Remarking on the towering filters being installed alongside junctions in Delhi, York University’s Ally Lewis, professor of atmospheric chemistry, likened filtering outdoor air to “trying to air-condition a room with the roof off”. It is far better to prevent the air pollution in the first place.
… small changes in age-old methods can make a huge difference. Explosives and wrecking balls can be replaced by machines that slowly nibble away at the concrete and mist canyons that suppress dust at source. In a world first, in 2015 London created two low-emission zones in the central city, meaning only the most modern and low-polluting diggers and cranes can be used there.
… simply switching to electric cars will not mean pollution-free cities. The level of emissions they cause will depend on how the electricity to run them is generated, while brakes, tyres and roads all create tiny airborne particles as they wear out.
In the US, studies have shown that doubling the size of a road can simply double the traffic, taking us back to square one.
Fortunately the opposite happens too: motorists adapt when roads are taken away. Between 1973 and 2003, a 6km, four-lane elevated expressway took 170,000 vehicles per day into the heart of Seoul in South Korea. It was frequently congested. Instead of building more lanes, city authorities demolished the whole thing. Sceptics predicted chaos, but traffic in the centre decreased. The residents of Seoul adapted, many swapping to the subway.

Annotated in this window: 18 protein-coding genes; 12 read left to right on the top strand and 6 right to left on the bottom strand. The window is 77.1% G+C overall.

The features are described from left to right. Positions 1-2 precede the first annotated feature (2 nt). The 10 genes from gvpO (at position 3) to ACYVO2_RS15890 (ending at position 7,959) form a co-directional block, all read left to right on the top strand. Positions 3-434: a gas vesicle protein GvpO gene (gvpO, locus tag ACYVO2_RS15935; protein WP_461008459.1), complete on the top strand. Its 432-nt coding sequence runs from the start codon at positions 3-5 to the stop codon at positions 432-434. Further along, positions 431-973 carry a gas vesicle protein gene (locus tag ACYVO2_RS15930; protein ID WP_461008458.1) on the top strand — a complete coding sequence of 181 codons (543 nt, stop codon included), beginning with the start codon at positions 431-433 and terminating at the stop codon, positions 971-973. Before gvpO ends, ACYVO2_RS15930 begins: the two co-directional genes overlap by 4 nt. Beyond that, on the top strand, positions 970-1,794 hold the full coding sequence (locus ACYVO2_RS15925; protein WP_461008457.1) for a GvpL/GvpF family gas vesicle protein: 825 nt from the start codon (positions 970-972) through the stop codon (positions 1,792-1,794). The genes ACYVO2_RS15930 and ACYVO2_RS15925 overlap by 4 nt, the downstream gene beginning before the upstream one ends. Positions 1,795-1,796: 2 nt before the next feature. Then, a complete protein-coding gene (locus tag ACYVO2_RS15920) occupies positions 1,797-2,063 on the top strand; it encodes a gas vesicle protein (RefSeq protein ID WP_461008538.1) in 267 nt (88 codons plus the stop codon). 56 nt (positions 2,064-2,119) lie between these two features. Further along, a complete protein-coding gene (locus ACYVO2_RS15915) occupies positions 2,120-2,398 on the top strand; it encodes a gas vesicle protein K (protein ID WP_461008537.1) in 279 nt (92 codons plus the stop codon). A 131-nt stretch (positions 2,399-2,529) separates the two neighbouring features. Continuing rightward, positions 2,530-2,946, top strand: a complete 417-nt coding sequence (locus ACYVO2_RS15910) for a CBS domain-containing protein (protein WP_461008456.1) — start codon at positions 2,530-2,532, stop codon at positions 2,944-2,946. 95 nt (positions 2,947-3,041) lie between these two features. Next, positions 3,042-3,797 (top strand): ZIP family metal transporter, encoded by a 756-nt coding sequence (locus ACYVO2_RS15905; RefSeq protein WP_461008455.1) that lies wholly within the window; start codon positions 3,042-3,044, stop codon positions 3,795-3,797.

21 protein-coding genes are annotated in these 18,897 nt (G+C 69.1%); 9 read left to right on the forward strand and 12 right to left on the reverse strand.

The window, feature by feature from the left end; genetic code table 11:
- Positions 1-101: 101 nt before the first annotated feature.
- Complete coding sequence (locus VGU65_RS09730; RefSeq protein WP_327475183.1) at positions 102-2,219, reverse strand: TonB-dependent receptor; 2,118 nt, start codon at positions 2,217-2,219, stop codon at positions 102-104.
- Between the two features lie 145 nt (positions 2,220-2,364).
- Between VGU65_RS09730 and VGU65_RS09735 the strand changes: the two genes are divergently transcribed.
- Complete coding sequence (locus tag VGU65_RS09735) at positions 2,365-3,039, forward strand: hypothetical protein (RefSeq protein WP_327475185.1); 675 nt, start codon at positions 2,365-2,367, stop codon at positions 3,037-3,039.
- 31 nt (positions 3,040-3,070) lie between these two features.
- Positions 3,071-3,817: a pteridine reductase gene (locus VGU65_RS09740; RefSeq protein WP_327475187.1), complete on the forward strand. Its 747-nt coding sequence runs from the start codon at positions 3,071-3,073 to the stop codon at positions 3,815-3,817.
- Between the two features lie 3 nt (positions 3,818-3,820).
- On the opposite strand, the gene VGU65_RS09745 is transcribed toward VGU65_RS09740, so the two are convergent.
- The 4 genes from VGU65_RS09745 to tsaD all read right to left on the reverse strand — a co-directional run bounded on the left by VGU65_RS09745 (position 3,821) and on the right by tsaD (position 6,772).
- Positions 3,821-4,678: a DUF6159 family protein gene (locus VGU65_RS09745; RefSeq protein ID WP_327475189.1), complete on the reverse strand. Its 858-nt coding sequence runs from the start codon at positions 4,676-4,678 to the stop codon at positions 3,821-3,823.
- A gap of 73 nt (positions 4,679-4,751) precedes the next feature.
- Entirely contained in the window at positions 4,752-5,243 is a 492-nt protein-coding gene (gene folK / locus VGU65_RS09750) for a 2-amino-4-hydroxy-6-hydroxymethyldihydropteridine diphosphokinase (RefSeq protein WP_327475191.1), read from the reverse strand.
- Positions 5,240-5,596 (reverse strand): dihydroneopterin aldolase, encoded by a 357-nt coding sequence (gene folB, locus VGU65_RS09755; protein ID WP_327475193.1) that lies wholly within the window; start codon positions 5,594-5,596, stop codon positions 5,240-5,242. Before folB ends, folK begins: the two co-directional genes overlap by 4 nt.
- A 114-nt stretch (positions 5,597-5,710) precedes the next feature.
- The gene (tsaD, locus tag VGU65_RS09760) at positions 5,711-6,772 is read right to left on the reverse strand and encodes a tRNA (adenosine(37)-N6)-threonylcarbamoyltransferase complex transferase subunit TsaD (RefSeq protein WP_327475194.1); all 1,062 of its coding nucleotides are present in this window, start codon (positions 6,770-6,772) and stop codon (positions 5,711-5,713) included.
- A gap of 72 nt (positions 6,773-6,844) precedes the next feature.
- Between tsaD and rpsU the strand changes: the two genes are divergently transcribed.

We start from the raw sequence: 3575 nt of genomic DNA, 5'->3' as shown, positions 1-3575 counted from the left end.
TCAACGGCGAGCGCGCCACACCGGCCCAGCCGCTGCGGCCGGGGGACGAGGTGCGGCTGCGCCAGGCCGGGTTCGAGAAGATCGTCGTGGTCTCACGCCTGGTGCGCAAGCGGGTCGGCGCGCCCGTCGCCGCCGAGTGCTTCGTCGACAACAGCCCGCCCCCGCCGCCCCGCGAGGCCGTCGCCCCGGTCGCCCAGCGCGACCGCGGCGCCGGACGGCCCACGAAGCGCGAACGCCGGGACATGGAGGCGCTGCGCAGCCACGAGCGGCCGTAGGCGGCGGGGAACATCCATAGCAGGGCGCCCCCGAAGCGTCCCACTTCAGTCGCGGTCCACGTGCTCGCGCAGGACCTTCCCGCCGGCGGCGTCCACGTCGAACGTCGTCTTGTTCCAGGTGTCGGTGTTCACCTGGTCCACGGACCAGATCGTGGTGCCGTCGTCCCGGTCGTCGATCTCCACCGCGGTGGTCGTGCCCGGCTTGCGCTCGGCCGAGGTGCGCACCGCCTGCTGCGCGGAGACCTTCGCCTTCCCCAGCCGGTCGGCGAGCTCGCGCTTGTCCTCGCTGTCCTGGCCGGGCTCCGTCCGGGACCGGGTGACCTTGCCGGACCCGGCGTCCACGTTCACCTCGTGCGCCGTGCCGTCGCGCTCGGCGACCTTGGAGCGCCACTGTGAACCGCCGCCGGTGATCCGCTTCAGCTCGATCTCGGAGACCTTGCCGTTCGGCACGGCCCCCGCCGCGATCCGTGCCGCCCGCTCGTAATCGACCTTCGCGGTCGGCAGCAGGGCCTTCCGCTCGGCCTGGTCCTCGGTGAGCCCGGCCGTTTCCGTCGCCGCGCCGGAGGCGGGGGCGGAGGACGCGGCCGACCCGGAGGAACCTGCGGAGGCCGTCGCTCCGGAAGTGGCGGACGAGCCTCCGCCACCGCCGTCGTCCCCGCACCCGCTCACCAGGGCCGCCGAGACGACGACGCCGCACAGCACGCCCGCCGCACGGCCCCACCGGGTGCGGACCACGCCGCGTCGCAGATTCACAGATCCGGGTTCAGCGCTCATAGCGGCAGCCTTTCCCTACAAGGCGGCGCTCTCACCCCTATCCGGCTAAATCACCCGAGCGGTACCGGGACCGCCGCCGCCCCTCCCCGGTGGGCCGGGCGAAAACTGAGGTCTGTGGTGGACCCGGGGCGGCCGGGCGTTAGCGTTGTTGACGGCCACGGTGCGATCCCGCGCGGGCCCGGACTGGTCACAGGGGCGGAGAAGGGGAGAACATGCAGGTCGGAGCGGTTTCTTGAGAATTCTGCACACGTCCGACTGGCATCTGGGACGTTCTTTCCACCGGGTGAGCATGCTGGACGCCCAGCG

Audrey de Nazelle was part of a team that studied the pros and cons and found the health benefit of using [bikeshare] was 77 times greater than the increased risk of accident and inhalation of pollution. … “In studies comparing health benefits from technological approaches to reduce air pollution with walk/bike scenarios, we find 30 times greater benefits from physical activity.”
Reducing our dependence on road transport gives a quadruple benefit, improving our health, tackling air and noise pollution and reducing emissions.
… even the cleanest wood-burners, such as those that meet new European Ecodesign standards, will emit as much particle pollution during a period of use as six modern lorries would driving for the same amount of time.
Ammonia from fertiliser and farming is a major ingredient in many city smogs, especially in the springtime smogs that plague western Europe and many other parts of the world.—Gary Fuller, The Guardian[^1]